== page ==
Everyone knows that MP3 files are ubiquitous, and it’s fashionable to make ad hominem attacks on their quality. The fact is, though, the codecs that turn hi-res audio files into skinnier versions have gotten much better. While no one will mistake a well-crafted MP3 for a 24-bit, 96kHz file, a crunched file can sound quite decent, particularly if the codec used is tailored for the material it acts upon.
To this, I’m a big fan of the Sonnox Fraunhofer Pro-Codec. So is Dave McNair, a mastering/mixing engineer who has done work for Rod Stewart, Tina Turner and many other well-known artists. McNair recently worked on David Bowie’s new album, “The Next Day.”
One of its cool features is the Fraunhofer Pro-Codec’s ability to let the listener preview how a file will sound in various formats before it acts on a sound file. McNair taps this functionality on a regular basis. “I’ve been using the Pro-Codec to preview encoded files in real time since it was introduced,” McNair says. “It’s become invaluable in previewing various codecs on the mastered higher resolution files for clients who will be making MP3’s or lower resolution files for digital distribution. I've found that the higher the bit rate, the less overs are created when making an MP3 or AAC.”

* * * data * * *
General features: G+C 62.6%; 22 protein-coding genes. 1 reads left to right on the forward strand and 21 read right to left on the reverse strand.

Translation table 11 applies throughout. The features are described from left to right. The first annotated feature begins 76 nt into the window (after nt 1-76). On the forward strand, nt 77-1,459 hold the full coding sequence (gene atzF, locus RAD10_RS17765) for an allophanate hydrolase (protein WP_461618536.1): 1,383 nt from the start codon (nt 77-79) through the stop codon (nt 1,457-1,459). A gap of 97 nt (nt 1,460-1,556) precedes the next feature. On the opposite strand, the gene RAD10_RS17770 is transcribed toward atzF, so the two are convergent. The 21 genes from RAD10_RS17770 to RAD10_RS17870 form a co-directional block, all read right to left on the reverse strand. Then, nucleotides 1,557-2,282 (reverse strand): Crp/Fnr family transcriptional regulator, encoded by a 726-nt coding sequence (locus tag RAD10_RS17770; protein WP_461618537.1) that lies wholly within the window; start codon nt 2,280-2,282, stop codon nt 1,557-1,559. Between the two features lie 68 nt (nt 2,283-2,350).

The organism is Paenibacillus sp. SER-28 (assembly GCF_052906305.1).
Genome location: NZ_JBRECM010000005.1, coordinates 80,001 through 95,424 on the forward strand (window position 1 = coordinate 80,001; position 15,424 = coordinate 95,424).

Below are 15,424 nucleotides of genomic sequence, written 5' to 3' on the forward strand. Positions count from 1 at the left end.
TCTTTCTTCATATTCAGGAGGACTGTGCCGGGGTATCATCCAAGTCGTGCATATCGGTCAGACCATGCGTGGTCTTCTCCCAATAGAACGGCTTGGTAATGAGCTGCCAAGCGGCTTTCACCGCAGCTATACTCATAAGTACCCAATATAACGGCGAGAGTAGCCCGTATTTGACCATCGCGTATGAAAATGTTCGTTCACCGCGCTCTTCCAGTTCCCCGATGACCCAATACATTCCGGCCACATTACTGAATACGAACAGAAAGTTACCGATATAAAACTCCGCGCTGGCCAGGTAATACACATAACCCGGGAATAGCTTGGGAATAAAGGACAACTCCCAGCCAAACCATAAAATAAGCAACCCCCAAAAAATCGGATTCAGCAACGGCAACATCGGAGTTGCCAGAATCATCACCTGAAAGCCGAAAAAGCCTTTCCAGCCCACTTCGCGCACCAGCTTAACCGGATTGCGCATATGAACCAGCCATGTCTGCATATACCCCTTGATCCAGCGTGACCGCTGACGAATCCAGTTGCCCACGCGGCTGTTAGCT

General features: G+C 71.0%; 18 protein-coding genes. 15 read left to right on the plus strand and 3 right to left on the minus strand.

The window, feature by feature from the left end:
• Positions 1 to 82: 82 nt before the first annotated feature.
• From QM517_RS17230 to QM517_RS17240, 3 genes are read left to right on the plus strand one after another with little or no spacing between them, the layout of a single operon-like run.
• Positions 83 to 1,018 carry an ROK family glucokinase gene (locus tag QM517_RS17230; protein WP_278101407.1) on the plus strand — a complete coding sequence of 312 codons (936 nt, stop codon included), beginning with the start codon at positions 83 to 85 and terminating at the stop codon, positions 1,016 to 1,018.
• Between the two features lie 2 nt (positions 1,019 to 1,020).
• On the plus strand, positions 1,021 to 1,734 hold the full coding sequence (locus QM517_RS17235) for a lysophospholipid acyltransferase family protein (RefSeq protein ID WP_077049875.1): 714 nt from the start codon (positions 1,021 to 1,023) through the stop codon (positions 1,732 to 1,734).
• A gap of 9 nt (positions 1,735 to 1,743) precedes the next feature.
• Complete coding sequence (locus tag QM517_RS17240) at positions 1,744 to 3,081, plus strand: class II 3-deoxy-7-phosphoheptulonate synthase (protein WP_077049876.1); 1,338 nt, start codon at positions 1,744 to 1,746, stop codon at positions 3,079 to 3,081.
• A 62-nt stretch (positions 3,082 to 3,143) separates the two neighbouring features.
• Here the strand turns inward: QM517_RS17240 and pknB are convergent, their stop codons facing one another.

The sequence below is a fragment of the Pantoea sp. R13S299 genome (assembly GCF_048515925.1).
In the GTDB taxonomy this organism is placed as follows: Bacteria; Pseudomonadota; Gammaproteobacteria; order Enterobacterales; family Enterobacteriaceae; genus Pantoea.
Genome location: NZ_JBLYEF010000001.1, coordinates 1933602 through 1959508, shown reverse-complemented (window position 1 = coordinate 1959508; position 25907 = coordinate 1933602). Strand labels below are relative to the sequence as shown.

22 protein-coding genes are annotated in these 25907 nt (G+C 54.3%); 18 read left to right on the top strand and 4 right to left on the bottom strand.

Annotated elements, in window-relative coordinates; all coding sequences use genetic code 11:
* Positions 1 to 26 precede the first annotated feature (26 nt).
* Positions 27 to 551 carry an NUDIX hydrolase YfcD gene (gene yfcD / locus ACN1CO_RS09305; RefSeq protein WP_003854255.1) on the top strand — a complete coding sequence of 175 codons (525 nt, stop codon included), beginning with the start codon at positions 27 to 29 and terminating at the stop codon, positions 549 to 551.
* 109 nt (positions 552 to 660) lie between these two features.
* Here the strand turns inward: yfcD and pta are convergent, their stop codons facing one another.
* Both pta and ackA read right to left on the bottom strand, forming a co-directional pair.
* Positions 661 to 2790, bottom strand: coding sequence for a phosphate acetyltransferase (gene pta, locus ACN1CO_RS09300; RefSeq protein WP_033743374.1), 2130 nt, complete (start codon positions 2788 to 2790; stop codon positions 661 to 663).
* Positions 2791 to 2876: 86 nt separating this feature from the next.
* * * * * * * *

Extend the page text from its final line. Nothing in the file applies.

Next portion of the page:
If an artist plans on porting his or her work beyond the cloistered walls of a high-resolution recording platform — to iTunes, for example — bit crunching is going to happen. And, it is best to squeeze every bit of dynamic range and frequency range you can during the transfer.
“The CD target level for Bowie was -0.6dB for the 96k session,” says Dave Mcnair. “After sample-rate conversion to 44.1kHz, it probably ended up closer to -0.1dB. Based on what I was seeing with the Pro-Codec, and a later check using the Apple Mastered For iTunes software, the 96k files sent to iTunes were delivered at -0.8dB.
"Overall, the Pro-Codec is a great tool. It really helps with my workflow. It was an honor and a great personal pleasure to be associated with this incredible project.”
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